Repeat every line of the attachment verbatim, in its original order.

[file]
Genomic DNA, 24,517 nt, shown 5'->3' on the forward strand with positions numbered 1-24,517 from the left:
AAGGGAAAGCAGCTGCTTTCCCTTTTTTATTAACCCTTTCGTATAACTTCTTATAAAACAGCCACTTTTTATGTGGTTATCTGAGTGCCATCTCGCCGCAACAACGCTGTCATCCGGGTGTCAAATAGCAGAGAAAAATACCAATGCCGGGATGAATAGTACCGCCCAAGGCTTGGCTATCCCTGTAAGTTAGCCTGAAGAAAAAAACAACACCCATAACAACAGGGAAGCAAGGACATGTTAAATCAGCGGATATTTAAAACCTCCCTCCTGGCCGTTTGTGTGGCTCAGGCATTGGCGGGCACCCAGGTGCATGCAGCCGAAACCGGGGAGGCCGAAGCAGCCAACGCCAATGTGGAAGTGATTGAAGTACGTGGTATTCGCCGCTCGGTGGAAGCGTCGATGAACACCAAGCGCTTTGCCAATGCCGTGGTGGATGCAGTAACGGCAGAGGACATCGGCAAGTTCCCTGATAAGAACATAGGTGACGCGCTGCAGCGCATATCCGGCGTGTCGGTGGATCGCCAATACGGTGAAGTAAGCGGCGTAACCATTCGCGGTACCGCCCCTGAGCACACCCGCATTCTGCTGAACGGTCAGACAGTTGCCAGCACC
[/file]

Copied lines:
Genomic DNA, 24,517 nt, shown 5'->3' on the forward strand with positions numbered 1-24,517 from the left:
AAGGGAAAGCAGCTGCTTTCCCTTTTTTATTAACCCTTTCGTATAACTTCTTATAAAACAGCCACTTTTTATGTGGTTATCTGAGTGCCATCTCGCCGCAACAACGCTGTCATCCGGGTGTCAAATAGCAGAGAAAAATACCAATGCCGGGATGAATAGTACCGCCCAAGGCTTGGCTATCCCTGTAAGTTAGCCTGAAGAAAAAAACAACACCCATAACAACAGGGAAGCAAGGACATGTTAAATCAGCGGATATTTAAAACCTCCCTCCTGGCCGTTTGTGTGGCTCAGGCATTGGCGGGCACCCAGGTGCATGCAGCCGAAACCGGGGAGGCCGAAGCAGCCAACGCCAATGTGGAAGTGATTGAAGTACGTGGTATTCGCCGCTCGGTGGAAGCGTCGATGAACACCAAGCGCTTTGCCAATGCCGTGGTGGATGCAGTAACGGCAGAGGACATCGGCAAGTTCCCTGATAAGAACATAGGTGACGCGCTGCAGCGCATATCCGGCGTGTCGGTGGATCGCCAATACGGTGAAGTAAGCGGCGTAACCATTCGCGGTACCGCCCCTGAGCACACCCGCATTCTGCTGAACGGTCAGACAGTTGCCAGCACC